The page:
Report: Our Sexual Future with Robots
Our Sexual Future with Robots
In 2017 most liberal societies accept or tolerate sex in many different forms and varieties. Sex toys and masturbation aids have been used for centuries and can be easily purchased in many countries. Now the sale of robots developed for sexual purposes is fast approaching. A number of companies such as Realbotix, Android Love Dolls, True Companion and the Sex Bot have begun to take shipping orders. Most of the robots are gendered as female models with pornographic bodies although some are male. If this turns out to have market success, we can expect more companies to follow suit.
There has been little or no preparation for the potential societal consequences. Robots designed for sex may have powerful impacts on society compared with other sex aids. They could be used as robot ‘prostitutes’ working in bordellos, sexual companions for the lonely or the elderly in care homes or as a new means for sexual healing. On the darker side, they could be employed to satisfy rape fantasies or even to satisfy paedophilic desires. In response, the FRR has issued the first major consultation report on our sexual future with robots. The aim is to provide the public and policy makers with an objective summary of the issues and the various opinions about what could be our most intimate association with technological artefacts. We do not contemplate or speculate about distant future robots that could have all manner of imagined properties. We focus instead on significant issues that may have to be dealt with in the foreseeable future.
The report examines the state of the art in sex robots and the relationship to parallel developments in sextech such as teledildonics. This leads us to expect the remote use of sex robots for couples and groups and the use of AI for heightening orgasms. The report then focuses on seven questions that need to be asked about the technology:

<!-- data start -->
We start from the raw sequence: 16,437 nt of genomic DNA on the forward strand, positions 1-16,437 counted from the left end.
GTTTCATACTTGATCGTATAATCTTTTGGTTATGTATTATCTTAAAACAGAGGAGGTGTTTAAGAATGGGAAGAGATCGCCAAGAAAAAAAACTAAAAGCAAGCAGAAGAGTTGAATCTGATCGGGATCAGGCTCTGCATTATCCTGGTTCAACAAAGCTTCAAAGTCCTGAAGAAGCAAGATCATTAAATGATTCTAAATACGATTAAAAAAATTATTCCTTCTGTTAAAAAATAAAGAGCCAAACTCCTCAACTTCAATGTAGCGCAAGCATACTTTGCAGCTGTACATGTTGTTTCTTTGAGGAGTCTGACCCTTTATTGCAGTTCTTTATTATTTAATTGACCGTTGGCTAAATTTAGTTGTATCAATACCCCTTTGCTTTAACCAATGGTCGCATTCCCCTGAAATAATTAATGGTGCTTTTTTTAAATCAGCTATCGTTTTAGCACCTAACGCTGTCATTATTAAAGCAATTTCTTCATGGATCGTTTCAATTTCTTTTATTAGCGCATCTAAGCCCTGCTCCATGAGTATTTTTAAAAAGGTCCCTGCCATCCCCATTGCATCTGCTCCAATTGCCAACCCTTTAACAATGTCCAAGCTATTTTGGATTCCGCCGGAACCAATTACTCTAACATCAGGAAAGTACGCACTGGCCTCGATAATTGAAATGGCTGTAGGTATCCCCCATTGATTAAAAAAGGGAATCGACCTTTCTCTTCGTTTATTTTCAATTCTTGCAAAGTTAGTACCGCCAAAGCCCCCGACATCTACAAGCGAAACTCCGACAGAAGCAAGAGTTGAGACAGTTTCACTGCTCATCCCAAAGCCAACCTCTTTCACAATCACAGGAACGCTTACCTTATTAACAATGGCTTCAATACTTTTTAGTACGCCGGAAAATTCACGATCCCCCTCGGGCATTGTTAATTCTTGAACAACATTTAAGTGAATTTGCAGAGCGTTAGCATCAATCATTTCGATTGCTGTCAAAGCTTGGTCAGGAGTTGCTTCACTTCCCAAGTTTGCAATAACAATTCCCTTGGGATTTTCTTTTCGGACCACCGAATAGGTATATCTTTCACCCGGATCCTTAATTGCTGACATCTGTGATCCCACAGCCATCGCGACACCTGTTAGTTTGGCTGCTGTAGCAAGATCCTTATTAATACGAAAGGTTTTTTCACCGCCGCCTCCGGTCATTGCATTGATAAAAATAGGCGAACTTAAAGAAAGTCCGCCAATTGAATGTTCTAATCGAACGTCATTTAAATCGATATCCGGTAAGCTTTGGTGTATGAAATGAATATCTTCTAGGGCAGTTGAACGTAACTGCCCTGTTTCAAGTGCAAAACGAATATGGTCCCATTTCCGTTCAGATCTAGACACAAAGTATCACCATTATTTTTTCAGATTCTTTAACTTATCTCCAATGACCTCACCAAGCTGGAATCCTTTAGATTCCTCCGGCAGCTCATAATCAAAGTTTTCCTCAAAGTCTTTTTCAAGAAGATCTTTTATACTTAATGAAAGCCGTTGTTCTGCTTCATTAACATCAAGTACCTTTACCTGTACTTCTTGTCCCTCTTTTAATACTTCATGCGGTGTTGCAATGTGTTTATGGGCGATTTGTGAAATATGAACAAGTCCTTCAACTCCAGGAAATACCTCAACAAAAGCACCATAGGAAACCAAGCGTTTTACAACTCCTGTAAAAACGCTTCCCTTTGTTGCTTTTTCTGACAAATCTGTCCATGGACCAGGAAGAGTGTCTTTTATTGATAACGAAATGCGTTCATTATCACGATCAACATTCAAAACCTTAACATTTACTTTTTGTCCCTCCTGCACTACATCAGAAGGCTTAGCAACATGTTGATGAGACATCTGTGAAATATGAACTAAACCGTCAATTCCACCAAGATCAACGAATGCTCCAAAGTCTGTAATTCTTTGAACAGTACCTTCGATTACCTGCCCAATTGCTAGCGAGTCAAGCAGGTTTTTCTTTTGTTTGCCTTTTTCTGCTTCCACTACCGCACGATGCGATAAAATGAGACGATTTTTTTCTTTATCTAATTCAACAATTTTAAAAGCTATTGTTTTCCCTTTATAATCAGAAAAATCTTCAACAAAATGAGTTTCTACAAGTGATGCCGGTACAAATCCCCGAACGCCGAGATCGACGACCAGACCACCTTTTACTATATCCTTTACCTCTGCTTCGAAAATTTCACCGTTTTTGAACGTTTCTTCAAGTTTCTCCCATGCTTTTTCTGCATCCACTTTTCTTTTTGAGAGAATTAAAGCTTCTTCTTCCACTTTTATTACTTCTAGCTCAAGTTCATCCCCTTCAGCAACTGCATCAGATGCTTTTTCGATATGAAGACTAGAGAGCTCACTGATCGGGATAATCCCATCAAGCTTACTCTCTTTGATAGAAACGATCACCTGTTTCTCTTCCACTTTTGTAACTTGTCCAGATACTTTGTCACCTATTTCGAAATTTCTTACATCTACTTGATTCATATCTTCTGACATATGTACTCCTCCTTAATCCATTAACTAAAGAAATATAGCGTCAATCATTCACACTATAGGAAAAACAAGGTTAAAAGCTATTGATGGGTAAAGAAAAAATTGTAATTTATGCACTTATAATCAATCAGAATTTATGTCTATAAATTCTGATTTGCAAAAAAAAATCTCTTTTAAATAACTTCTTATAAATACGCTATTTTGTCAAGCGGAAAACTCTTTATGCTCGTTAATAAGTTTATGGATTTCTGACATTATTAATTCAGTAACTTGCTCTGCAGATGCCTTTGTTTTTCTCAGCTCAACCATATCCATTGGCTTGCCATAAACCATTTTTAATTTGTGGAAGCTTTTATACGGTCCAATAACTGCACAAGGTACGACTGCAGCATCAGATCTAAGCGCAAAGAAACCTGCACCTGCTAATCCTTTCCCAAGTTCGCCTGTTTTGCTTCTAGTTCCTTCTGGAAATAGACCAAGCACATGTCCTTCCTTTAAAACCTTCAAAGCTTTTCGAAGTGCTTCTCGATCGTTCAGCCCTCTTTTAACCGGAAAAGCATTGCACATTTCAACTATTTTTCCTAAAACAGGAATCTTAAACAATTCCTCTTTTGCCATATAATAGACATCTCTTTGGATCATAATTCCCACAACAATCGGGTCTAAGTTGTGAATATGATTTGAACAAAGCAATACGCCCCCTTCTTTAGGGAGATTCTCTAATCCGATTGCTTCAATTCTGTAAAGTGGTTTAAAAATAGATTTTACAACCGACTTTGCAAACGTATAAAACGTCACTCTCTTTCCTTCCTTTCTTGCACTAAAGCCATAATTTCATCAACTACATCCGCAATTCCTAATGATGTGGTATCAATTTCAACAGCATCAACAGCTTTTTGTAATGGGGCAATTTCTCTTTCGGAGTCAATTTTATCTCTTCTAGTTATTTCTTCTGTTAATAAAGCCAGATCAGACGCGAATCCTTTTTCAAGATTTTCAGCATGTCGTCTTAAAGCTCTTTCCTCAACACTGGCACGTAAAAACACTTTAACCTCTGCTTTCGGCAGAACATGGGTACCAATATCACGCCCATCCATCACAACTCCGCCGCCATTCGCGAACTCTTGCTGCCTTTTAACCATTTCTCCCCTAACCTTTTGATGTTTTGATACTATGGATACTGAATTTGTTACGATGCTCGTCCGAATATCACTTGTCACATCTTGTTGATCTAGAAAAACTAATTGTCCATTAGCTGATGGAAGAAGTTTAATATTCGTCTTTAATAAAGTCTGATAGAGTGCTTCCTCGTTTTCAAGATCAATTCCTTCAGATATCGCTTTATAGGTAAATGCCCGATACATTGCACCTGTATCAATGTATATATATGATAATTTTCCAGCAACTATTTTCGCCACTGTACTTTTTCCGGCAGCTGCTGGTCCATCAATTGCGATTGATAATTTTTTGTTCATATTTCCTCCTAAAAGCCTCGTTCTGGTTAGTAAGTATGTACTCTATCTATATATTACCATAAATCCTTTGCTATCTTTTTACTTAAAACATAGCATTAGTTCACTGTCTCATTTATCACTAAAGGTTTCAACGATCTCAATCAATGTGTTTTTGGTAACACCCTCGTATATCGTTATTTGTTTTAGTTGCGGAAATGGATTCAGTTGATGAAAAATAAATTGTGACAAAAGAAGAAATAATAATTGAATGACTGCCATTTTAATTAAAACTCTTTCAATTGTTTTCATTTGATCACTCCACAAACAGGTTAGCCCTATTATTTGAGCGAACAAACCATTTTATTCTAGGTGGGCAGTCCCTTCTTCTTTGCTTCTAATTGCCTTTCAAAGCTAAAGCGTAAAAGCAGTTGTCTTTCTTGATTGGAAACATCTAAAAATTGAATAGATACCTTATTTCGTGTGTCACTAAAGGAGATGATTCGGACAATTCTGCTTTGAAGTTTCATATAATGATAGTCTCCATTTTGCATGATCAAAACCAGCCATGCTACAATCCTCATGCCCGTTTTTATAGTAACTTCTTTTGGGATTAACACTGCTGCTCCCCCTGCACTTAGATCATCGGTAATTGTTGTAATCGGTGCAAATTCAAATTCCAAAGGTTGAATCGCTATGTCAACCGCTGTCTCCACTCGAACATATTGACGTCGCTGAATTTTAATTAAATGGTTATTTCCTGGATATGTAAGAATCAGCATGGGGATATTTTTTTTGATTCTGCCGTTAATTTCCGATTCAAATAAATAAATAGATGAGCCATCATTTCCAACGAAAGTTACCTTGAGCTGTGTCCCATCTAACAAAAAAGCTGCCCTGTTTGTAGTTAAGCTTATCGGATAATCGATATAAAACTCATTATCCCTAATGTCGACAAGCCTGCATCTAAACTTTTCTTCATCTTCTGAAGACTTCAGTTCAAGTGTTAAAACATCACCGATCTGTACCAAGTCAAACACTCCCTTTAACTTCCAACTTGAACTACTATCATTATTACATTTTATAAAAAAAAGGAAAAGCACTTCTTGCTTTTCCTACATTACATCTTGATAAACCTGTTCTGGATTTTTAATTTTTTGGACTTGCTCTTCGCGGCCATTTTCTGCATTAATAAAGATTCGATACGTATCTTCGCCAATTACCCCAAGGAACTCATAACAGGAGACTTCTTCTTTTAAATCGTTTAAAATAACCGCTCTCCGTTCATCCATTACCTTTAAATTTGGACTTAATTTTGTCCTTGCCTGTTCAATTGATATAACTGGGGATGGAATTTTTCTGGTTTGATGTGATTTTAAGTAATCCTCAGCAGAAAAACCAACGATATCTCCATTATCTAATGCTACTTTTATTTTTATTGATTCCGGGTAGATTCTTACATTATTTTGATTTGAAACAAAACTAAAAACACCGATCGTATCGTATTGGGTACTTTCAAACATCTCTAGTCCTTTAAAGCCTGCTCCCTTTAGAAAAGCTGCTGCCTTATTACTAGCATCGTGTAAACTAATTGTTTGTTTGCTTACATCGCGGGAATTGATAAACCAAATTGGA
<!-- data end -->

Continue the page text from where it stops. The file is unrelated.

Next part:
1. Would people have sex with a robot?
The success of silicon sex dolls for sexual gratification has set a clear path for the role of robotics in the future of sex. Public polls and indirect measures suggest that there would be a market for sex robots. A small to medium percentage of people indicate that they would consider having sex with a robot. There were a smaller number of women than men but still a significant number showed interest. We cannot say yet how large the market will be. It could be a niche for fetishists, a new paraphilia, or societal norms could alter to allow their use to become widespread.
2. What kind of relationship can we have with a robot?
We turn to moral philosophers, scientist and sex workers to compare differences between human relationships and what robots offer. Robots cannot feel love, tenderness, or form emotional bonds. All that can be afforded at this time are fictive relationships based on pretence and fantasy – a willing suspension of disbelief. The best that robots can do is to ‘fake it’. They will not have the full presence and engagement required for ‘complete sex’ in which we desire to be desired. But anthropomorphic features and ‘faking it’ might be enough for some people as evidenced by existing fictive relationships between a few men and their silicon sex dolls.
3. Will robot sex workers and bordellos be acceptable?